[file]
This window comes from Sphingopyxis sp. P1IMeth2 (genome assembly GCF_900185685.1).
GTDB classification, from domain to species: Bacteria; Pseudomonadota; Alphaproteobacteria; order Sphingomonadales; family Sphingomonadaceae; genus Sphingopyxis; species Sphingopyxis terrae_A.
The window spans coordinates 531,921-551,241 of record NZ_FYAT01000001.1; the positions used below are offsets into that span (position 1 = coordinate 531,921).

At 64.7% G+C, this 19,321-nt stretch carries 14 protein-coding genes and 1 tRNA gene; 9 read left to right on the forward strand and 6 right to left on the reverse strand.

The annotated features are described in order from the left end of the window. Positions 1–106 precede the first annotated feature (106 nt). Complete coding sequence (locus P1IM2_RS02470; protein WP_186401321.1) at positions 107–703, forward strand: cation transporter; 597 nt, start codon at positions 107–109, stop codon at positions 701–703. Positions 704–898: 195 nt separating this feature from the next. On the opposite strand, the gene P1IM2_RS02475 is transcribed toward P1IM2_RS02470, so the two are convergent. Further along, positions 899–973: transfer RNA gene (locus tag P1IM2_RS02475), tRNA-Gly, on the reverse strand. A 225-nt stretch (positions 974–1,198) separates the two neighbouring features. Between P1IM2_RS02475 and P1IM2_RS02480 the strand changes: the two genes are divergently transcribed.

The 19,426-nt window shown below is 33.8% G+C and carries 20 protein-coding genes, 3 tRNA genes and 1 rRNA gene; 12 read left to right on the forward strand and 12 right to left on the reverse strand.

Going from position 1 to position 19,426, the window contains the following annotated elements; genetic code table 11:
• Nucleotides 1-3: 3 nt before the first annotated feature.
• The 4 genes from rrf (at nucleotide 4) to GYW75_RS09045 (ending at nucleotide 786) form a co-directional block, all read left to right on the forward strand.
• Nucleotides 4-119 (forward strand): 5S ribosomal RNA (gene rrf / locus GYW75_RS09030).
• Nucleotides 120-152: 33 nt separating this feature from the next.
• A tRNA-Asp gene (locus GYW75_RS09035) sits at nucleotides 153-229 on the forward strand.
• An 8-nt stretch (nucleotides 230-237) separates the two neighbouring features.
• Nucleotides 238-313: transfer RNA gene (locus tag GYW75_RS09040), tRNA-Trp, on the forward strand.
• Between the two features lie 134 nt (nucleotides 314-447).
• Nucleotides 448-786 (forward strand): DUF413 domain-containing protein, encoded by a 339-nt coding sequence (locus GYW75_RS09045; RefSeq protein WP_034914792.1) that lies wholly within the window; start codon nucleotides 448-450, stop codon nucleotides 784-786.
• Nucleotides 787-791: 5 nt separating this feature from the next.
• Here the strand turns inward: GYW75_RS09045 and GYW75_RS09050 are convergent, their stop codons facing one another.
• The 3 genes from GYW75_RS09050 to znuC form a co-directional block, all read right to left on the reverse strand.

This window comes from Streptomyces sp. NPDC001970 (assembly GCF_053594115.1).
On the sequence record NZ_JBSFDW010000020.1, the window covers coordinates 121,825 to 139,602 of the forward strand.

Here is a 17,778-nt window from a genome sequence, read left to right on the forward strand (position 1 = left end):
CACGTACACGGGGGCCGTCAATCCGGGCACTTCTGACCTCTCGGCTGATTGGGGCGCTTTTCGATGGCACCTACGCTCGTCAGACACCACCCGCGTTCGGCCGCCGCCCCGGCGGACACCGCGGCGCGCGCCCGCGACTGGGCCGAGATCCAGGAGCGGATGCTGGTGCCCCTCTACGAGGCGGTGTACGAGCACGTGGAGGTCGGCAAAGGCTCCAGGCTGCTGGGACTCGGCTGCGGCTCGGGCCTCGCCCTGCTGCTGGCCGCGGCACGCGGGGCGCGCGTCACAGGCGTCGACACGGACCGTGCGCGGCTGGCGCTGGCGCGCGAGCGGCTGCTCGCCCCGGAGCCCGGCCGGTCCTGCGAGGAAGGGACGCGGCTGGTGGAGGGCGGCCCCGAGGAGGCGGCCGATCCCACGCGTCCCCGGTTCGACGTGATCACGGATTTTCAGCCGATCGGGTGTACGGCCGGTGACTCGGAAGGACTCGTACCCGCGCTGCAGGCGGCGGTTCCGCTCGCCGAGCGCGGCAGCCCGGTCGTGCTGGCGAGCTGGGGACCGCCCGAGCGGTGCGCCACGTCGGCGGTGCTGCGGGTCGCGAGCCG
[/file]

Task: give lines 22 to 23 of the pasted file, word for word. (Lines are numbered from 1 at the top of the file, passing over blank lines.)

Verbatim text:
Here is a 17,778-nt window from a genome sequence, read left to right on the forward strand (position 1 = left end):
CACGTACACGGGGGCCGTCAATCCGGGCACTTCTGACCTCTCGGCTGATTGGGGCGCTTTTCGATGGCACCTACGCTCGTCAGACACCACCCGCGTTCGGCCGCCGCCCCGGCGGACACCGCGGCGCGCGCCCGCGACTGGGCCGAGATCCAGGAGCGGATGCTGGTGCCCCTCTACGAGGCGGTGTACGAGCACGTGGAGGTCGGCAAAGGCTCCAGGCTGCTGGGACTCGGCTGCGGCTCGGGCCTCGCCCTGCTGCTGGCCGCGGCACGCGGGGCGCGCGTCACAGGCGTCGACACGGACCGTGCGCGGCTGGCGCTGGCGCGCGAGCGGCTGCTCGCCCCGGAGCCCGGCCGGTCCTGCGAGGAAGGGACGCGGCTGGTGGAGGGCGGCCCCGAGGAGGCGGCCGATCCCACGCGTCCCCGGTTCGACGTGATCACGGATTTTCAGCCGATCGGGTGTACGGCCGGTGACTCGGAAGGACTCGTACCCGCGCTGCAGGCGGCGGTTCCGCTCGCCGAGCGCGGCAGCCCGGTCGTGCTGGCGAGCTGGGGACCGCCCGAGCGGTGCGCCACGTCGGCGGTGCTGCGGGTCGCGAGCCG